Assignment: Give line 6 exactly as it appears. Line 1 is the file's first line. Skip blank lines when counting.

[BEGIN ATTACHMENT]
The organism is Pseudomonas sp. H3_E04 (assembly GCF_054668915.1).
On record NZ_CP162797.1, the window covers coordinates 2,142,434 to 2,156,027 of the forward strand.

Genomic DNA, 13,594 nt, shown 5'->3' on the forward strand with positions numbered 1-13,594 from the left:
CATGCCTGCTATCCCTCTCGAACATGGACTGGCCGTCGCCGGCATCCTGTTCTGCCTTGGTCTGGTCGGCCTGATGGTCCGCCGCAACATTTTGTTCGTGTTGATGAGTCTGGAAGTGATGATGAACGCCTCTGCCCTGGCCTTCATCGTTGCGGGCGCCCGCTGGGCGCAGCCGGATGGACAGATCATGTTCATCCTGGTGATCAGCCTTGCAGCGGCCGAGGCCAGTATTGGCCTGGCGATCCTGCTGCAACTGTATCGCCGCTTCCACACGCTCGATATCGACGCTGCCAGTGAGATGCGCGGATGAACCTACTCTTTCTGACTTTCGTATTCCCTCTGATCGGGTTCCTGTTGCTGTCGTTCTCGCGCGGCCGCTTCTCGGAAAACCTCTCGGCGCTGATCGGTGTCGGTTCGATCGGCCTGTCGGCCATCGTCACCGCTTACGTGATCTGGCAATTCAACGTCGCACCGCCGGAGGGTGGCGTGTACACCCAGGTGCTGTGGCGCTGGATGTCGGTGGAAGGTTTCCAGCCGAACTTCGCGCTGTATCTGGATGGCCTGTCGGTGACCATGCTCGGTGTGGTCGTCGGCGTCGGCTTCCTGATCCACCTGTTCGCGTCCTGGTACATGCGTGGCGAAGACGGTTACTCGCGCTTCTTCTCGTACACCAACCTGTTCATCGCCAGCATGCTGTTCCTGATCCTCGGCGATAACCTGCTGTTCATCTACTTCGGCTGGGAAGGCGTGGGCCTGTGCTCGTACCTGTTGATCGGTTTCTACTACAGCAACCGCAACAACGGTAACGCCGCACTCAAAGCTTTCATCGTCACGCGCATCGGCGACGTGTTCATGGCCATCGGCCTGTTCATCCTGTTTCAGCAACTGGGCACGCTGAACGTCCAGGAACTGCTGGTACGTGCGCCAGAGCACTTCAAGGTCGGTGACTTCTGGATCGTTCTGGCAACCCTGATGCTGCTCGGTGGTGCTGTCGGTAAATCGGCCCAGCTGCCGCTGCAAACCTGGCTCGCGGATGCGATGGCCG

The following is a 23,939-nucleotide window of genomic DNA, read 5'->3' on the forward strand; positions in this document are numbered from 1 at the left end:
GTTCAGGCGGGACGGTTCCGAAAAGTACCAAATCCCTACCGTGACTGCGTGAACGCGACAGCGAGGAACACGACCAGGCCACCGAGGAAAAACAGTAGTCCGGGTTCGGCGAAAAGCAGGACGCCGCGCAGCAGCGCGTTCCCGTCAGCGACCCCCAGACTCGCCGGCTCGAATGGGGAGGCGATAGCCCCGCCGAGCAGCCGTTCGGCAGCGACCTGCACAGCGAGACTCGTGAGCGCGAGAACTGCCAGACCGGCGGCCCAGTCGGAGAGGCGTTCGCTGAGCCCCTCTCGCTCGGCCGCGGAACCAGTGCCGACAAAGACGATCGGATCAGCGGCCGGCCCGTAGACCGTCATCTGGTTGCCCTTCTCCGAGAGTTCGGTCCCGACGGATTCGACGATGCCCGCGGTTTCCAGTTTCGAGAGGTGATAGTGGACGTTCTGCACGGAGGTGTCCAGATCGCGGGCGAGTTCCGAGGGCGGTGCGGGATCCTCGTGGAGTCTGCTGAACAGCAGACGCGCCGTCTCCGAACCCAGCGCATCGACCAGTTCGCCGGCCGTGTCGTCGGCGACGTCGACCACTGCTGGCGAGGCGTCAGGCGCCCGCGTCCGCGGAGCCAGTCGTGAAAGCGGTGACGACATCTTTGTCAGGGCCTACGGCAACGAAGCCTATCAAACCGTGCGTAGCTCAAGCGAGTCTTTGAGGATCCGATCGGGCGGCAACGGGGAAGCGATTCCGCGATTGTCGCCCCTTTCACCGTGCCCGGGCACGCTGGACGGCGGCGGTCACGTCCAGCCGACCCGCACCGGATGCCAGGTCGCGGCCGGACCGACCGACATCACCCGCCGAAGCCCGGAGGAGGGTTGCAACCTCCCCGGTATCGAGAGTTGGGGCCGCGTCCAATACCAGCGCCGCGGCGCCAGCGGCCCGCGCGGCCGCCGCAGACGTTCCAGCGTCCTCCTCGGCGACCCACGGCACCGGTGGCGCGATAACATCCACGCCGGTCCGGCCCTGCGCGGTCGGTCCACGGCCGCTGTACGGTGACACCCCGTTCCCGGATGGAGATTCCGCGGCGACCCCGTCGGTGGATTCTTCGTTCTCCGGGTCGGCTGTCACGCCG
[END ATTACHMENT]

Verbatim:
GTTCAGGCGGGACGGTTCCGAAAAGTACCAAATCCCTACCGTGACTGCGTGAACGCGACAGCGAGGAACACGACCAGGCCACCGAGGAAAAACAGTAGTCCGGGTTCGGCGAAAAGCAGGACGCCGCGCAGCAGCGCGTTCCCGTCAGCGACCCCCAGACTCGCCGGCTCGAATGGGGAGGCGATAGCCCCGCCGAGCAGCCGTTCGGCAGCGACCTGCACAGCGAGACTCGTGAGCGCGAGAACTGCCAGACCGGCGGCCCAGTCGGAGAGGCGTTCGCTGAGCCCCTCTCGCTCGGCCGCGGAACCAGTGCCGACAAAGACGATCGGATCAGCGGCCGGCCCGTAGACCGTCATCTGGTTGCCCTTCTCCGAGAGTTCGGTCCCGACGGATTCGACGATGCCCGCGGTTTCCAGTTTCGAGAGGTGATAGTGGACGTTCTGCACGGAGGTGTCCAGATCGCGGGCGAGTTCCGAGGGCGGTGCGGGATCCTCGTGGAGTCTGCTGAACAGCAGACGCGCCGTCTCCGAACCCAGCGCATCGACCAGTTCGCCGGCCGTGTCGTCGGCGACGTCGACCACTGCTGGCGAGGCGTCAGGCGCCCGCGTCCGCGGAGCCAGTCGTGAAAGCGGTGACGACATCTTTGTCAGGGCCTACGGCAACGAAGCCTATCAAACCGTGCGTAGCTCAAGCGAGTCTTTGAGGATCCGATCGGGCGGCAACGGGGAAGCGATTCCGCGATTGTCGCCCCTTTCACCGTGCCCGGGCACGCTGGACGGCGGCGGTCACGTCCAGCCGACCCGCACCGGATGCCAGGTCGCGGCCGGACCGACCGACATCACCCGCCGAAGCCCGGAGGAGGGTTGCAACCTCCCCGGTATCGAGAGTTGGGGCCGCGTCCAATACCAGCGCCGCGGCGCCAGCGGCCCGCGCGGCCGCCGCAGACGTTCCAGCGTCCTCCTCGGCGACCCACGGCACCGGTGGCGCGATAACATCCACGCCGGTCCGGCCCTGCGCGGTCGGTCCACGGCCGCTGTACGGTGACACCCCGTTCCCGGATGGAGATTCCGCGGCGACCCCGTCGGTGGATTCTTCGTTCTCCGGGTCGGCTGTCACGCCG